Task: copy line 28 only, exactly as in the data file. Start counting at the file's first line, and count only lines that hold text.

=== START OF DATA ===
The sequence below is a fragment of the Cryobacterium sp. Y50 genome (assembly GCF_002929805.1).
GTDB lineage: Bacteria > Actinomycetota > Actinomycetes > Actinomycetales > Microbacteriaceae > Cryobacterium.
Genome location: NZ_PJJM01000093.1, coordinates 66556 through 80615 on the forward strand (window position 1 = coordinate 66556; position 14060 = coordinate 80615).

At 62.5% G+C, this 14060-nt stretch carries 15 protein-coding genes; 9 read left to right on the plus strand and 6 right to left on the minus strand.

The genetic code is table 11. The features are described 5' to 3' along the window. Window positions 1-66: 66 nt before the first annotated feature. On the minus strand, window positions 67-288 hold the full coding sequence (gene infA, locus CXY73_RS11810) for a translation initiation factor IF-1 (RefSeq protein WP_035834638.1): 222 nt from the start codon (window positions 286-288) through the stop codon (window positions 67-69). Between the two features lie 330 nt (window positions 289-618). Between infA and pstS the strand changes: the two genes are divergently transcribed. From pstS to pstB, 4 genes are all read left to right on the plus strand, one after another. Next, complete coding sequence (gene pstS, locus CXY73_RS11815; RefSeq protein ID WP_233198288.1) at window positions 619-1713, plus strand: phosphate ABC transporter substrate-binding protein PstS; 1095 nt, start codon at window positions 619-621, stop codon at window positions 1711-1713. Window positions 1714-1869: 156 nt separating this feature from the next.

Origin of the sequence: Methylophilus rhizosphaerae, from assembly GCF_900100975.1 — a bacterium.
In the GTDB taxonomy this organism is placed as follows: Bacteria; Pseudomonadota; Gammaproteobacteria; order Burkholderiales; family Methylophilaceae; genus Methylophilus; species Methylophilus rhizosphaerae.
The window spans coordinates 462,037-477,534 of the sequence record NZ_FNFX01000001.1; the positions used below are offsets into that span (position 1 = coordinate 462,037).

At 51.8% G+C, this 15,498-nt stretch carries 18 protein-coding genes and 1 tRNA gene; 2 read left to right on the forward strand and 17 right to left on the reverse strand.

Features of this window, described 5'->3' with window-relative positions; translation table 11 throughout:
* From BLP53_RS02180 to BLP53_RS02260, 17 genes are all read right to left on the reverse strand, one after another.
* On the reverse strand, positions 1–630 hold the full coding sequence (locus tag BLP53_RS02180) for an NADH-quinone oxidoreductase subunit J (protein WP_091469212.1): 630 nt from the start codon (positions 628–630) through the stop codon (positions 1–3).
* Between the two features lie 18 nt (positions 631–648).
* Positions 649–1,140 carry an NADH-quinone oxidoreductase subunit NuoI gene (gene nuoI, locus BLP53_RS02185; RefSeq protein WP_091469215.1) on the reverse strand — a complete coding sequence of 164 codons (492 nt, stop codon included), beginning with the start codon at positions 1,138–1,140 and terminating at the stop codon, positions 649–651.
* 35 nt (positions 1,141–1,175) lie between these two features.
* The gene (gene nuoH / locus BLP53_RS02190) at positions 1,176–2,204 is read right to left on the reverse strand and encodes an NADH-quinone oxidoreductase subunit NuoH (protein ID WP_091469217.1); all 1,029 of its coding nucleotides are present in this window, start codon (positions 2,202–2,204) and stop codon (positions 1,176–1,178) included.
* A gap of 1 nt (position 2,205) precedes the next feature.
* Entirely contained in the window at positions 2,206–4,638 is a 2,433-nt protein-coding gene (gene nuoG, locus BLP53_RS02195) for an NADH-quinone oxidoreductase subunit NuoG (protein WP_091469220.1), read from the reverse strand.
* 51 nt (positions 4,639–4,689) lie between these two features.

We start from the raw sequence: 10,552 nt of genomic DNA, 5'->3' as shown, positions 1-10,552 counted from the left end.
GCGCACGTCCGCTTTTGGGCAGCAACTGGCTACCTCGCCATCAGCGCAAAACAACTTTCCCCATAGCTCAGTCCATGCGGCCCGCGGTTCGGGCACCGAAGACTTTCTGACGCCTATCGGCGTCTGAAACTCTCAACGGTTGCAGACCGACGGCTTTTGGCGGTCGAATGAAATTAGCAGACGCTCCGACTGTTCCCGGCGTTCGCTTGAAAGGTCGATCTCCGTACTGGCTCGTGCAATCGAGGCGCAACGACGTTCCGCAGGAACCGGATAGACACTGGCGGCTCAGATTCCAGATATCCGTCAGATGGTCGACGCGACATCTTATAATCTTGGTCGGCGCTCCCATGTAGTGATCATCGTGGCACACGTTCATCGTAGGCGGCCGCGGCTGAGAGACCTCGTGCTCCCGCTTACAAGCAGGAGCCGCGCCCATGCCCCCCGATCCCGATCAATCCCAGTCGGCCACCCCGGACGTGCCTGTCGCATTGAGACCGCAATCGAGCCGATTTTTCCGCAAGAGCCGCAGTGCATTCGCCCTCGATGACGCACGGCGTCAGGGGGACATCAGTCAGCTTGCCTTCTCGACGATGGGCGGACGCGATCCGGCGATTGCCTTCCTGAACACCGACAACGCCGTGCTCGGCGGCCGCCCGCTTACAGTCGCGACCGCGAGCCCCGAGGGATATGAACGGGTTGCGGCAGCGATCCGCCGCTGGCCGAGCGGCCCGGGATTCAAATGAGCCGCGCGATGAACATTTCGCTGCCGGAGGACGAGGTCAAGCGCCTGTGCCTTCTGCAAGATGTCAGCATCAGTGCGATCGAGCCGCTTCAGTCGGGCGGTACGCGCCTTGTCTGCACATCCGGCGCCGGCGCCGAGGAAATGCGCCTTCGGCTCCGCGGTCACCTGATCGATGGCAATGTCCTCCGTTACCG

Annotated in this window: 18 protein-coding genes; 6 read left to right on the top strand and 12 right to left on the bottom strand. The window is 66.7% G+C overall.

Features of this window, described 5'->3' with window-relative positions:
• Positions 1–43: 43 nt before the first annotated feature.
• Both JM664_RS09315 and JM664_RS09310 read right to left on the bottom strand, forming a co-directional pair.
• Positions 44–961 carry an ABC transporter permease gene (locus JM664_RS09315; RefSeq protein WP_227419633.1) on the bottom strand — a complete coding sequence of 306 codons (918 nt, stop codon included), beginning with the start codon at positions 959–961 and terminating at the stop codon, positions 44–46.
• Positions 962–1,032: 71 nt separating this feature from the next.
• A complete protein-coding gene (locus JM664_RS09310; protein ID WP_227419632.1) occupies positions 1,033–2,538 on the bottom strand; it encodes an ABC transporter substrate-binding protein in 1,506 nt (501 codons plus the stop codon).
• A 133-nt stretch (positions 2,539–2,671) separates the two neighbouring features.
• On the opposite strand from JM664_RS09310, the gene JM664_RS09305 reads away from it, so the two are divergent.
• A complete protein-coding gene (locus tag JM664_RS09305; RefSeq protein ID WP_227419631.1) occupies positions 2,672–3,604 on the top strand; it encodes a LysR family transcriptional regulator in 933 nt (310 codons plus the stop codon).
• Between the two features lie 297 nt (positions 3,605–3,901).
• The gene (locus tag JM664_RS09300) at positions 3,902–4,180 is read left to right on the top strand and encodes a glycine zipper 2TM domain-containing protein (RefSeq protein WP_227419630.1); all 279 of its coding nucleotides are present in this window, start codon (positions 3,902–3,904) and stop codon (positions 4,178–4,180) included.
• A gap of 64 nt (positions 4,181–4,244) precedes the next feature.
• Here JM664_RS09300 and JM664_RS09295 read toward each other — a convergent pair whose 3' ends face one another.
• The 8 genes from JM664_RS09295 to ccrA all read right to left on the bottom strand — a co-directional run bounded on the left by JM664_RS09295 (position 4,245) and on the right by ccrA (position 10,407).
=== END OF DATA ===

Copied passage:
• A complete protein-coding gene (locus JM664_RS09310; protein ID WP_227419632.1) occupies positions 1,033–2,538 on the bottom strand; it encodes an ABC transporter substrate-binding protein in 1,506 nt (501 codons plus the stop codon).